On Tuesday afternoon, just 10 days following the completion of a disappointing season, the Calgary Flames parted ways with head coach Glen Gulutzan and his two assistant coaches. The change in coaching directions come on the heels of a disappointing season where Flames management, ownership and fans had sky-high expectations that were not met.
If this sounds familiar, it’s because this precise scenario has played out before. Just over a decade ago, following the lost 2004-05 lockout season, a rising Flames squad was undone by a series of strange hockey operations decisions – including a very reactive coaching change. The decisions that Brad Treliving makes this off-season could save this incarnation of the franchise from the same fate.
Diminishing Returns Out of a Rebuild
Darryl Sutter was coming off his second full season (and third full year, including the lockout) as Flames head coach and general manager. In the pre-cap world, it wasn’t unheard of for one person to be coach and GM – they just wouldn’t sleep very much. But the new complexities of the cap world, combined with the challenges of a changing NHL landscape, made Sutter’s plate a little bit too full. He led the Flames to a division title, their first since 1994-95, only to have them drop their first round series to Anaheim in seven games.
Don’t know how to feel about the Gulutzan firing. Given injuries to Smith, Monahan, Tkachuk, Brodie… is it fair to pin this season on coaching? Felt more like rotten luck to me.
— Matt Larkin (@THNMattLarkin) April 17, 2018
Sutter’s Flames were in an interesting position in their development. Sutter inherited a weird hodge-podge of players from his predecessor, Craig Button, and immediately went about revamping the team while holding on to a few key core pieces – primarily a budding superstar named Jarome Iginla. Behind the bench Sutter was lauded as a taskmaster, impressing upon his new club the importance of playing a particularly structured style of game. His attention-to-detail got the Flames within a single game of a Stanley Cup in 2004. But following the lockout Sutter began to see diminishing returns behind the bench – players can only be pushed so far by a single voice before they tune it out – and he needed a new coach to get them to the next level.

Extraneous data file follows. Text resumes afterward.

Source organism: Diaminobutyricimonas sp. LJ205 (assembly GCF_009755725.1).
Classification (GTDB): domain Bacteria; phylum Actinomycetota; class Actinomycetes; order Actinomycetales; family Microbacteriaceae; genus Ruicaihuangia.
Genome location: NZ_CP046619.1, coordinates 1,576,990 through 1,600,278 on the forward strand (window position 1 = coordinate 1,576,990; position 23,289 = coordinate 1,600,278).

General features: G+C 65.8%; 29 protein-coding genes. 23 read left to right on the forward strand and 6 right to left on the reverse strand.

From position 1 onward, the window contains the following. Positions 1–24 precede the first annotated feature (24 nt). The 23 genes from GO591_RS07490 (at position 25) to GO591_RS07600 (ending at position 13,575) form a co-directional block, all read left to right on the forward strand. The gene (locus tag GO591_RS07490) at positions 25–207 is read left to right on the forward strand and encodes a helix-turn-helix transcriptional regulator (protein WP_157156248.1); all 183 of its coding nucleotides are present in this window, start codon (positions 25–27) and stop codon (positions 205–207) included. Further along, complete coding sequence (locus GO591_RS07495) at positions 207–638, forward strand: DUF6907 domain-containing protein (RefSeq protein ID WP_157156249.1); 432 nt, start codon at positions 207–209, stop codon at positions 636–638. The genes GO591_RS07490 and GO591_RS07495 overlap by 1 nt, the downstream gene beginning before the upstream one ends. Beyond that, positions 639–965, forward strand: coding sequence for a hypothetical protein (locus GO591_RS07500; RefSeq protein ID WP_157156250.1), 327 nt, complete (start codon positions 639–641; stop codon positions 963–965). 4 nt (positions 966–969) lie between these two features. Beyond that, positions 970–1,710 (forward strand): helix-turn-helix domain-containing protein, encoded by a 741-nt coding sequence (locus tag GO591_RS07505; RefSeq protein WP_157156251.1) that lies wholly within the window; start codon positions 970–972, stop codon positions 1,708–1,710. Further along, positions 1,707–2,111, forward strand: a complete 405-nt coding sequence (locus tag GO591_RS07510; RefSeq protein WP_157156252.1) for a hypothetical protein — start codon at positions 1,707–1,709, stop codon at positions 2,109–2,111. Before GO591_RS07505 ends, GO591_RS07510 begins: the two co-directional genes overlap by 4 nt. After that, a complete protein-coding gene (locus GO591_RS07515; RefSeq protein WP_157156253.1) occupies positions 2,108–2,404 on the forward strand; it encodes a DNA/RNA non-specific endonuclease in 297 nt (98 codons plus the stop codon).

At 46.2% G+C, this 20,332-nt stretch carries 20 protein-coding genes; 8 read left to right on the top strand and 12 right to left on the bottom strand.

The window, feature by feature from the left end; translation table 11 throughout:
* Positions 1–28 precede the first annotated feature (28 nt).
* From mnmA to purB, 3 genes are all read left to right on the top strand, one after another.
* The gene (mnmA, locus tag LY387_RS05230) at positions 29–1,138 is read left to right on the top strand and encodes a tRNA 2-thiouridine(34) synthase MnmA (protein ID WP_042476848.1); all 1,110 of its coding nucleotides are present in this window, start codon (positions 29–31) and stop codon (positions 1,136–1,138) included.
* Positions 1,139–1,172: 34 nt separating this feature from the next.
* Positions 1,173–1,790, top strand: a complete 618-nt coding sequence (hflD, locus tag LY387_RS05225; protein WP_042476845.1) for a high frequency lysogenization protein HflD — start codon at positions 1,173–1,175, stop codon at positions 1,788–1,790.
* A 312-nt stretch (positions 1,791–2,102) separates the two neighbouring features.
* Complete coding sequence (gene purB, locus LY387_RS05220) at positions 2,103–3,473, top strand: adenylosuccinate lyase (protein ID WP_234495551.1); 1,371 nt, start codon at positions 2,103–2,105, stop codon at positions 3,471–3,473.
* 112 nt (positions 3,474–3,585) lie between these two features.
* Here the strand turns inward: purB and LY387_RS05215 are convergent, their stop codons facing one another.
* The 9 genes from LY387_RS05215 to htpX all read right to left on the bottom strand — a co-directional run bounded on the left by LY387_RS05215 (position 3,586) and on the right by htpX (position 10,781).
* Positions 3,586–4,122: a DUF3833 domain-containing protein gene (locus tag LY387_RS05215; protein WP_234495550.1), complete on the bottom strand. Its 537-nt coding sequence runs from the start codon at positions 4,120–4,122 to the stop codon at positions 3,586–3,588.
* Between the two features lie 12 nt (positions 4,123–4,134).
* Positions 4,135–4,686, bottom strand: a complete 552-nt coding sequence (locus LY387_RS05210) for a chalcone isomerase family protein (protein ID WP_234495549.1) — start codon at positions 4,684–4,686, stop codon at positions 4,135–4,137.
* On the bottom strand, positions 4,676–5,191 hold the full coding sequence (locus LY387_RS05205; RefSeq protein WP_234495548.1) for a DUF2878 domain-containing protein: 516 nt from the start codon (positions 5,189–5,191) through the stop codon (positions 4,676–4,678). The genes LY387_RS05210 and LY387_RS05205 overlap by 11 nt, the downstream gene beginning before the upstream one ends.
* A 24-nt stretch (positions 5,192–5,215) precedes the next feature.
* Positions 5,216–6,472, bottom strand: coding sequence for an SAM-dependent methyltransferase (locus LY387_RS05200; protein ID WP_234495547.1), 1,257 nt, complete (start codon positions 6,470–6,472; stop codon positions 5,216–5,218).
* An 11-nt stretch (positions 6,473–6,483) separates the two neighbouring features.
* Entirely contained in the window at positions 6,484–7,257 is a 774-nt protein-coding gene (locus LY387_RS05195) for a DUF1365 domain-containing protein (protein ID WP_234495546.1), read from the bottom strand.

Calling Upon a Protege
Looking for a fresh tactical perspective, Sutter went to trusted lieutenant Jim Playfair to get the team over the hump. Playfair was considered an up-and-comer, a progressive thinker with an old school facade with an impressive resume of experience from the ECHL, IHL, AHL and as an NHL assistant under Sutter. Playfair knew the team, knew the group’s tendencies and systems, and the marriage of a talented, veteran team with a progressive, energetic coach made a ton of sense.
Unfortunately, the veteran group never really clicked with Playfair – his “good cop” approach was too much of a departure from Sutter’s “bad cop” – and the group stalled out in the playoffs and lost to Detroit in six games. With the clock ticking on the team’s core between the group’s age and contract statuses, Sutter made a reactive move. Trying to get the most out of his group while he still could, he demoted Playfair after one season and doubled down on old ideas by hiring another taskmaster in Mike Keenan. The group didn’t respond to the abrupt change in tone and never quite got back to the same level of performance as they did under Sutter and Playfair.
History Repeats Itself
Like Sutter, Treliving inherited a hodge-podge group from his predecessor Jay Feaster. However, Feaster’s focus on drafting gave Treliving several impressive youngsters who have matured over the past several seasons. They matured and learned work ethic under taskmaster Bob Hartley, but plateaued when his message began to fall flat. Treliving turned to Gulutzan, considered a progressive mind and an up-and-comer with an impressive resume from the ECHL, AHL and NHL, to get his team over the hump.
Like Playfair, Gulutzan just never quite clicked with the maturing Flames group to the extent that was hoped and the team’s underachievement under his watch necessitated a change. History has definitely repeated itself in that respect, but the Flames don’t necessarily need to fall into a similar downward slope. Those who fail to learn from the past are destined to repeat it and hopefully Treliving and his management group can avoid the pratfalls of wildly swinging back and forth from taskmaster to “player’s coach” – and can instead hire a bench boss that can maximize the accumulated talent on the Flames roster rather than fitting a particular archetype.
Sutter’s misguided coaching hire set the clock ticking on his time in Calgary. Treliving cannot afford a similar misfire.